Tag Archives: Flower Pentecostal Heritage Center

Ruthie Oberg on the 500th Anniversary of the Reformation


Reformation Day Chapel from Assemblies of God USA on Vimeo.

Rev. Ruthie Oberg was the featured speaker for a celebration of the 500th anniversary of the Protestant Reformation at the Assemblies of God National Office chapel in Springfield, Missouri, on October 31, 2017. Watch her rousing history lesson above.

Ruthie Oberg, an events speaker with the Flower Pentecostal Heritage Center, is available to speak at your church or district function. Ruthie’s sermons and presentations about Pentecostal history are educational, entertaining, inspirational, and convicting.

Ruthie is an ordained Assemblies of God minister and has served in senior and associate pastoral roles for 25 years. She speaks at national conferences and has also produced a daily radio program. Her articles have appeared in the Pentecostal Evangel, Enrichment, and Assemblies of God Heritage, and she is a regular contributor to “This Week in AG History” for AG News.

Invite Ruthie Oberg for a Sunday service, weekend training event, or special historical celebration.  Schedule a service by calling the Heritage Center at 877-840-5200 or emailing roberg@ag.org.

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Do you have Pentecostal historical materials that should be preserved? Please consider depositing these materials at the Flower Pentecostal Heritage Center (FPHC). The FPHC, located in the Assemblies of God national offices, is the largest Pentecostal archive in the world. We would like to preserve and make your treasures accessible to those who write the history books.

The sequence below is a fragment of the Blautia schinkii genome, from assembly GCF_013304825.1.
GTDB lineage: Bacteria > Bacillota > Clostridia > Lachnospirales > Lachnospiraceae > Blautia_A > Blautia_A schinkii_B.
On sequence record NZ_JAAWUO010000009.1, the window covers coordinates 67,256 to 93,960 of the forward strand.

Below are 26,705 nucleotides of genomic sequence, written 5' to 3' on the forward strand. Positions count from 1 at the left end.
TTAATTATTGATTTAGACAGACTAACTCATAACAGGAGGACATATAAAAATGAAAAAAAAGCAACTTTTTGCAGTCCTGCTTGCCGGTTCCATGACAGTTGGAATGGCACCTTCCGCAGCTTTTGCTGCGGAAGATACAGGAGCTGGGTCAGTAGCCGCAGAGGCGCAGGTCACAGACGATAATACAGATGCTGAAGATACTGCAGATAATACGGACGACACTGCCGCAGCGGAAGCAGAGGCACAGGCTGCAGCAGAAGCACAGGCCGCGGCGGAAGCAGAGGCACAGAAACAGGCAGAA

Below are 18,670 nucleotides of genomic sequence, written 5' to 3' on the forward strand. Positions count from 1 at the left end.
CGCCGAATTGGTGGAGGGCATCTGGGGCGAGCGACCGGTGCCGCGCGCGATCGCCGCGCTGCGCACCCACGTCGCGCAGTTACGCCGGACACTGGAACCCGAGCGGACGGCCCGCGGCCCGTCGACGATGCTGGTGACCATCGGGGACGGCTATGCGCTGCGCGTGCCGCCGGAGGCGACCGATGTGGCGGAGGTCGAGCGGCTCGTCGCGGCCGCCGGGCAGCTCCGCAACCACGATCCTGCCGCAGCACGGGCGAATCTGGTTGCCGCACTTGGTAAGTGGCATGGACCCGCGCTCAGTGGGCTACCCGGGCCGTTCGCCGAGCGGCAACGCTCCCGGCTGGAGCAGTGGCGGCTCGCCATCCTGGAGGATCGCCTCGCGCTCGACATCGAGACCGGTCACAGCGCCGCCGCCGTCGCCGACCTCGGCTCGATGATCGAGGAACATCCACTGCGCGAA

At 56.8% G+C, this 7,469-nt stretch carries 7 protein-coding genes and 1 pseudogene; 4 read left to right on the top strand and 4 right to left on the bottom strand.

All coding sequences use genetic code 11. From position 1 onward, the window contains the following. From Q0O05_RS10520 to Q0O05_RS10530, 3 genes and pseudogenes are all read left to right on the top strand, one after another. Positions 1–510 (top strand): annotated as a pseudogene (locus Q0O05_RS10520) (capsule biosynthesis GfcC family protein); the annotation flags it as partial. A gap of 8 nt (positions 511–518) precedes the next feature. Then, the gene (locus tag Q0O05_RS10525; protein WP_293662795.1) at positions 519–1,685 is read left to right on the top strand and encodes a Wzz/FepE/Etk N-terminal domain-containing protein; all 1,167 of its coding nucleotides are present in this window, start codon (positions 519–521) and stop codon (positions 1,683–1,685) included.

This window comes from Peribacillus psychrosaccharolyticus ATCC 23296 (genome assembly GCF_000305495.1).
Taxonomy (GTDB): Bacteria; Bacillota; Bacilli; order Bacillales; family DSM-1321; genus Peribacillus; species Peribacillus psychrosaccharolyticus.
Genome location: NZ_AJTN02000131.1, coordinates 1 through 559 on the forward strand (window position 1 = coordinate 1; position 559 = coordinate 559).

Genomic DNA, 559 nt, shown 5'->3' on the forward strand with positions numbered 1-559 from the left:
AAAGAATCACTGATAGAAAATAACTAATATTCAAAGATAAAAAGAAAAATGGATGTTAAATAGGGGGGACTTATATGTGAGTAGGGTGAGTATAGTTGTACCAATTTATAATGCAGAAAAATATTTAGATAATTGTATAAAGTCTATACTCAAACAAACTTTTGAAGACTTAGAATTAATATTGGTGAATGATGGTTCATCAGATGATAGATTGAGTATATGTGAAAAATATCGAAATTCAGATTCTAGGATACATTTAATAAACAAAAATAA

Flower Pentecostal Heritage Center
1445 North Boonville Avenue
Springfield, Missouri 65802 USA
Phone: 417.862.1447 ext. 4400
Toll Free: 877.840.5200
Email: archives@ag.org
Website: www.iFPHC.org

 

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Secret Police Dossier on Persecuted Bulgarian Pentecostal Leader Deposited at Flower Pentecostal Heritage Center

StefanovStefan Stefanov (1948-1988), a deacon in the Assemblies of God church in Shumen, Bulgaria, was persecuted by the communist government in the 1970s and 1980s. Stefan’s father, Nikola, had started the Shumen congregation in the late 1940s and was imprisoned following the infamous Pastoral Trial of 1948-1949. The communist government, aiming to stamp out Christianity, labeled his son, Stefan, a “fanatic” because he refused to compromise his faith.  The secret police told Stefan that he must not allow children to attend church services, which were held in his house.  He refused to obey, was beaten numerous times, and was placed under house arrest and exiled to surrounding villages for three years (1975-1978). Shortly before he died in 1988, Stefan received a prophecy that he would not leave Bulgaria, but that his testimony would travel around the world through his sons, Borislav and Nikolai.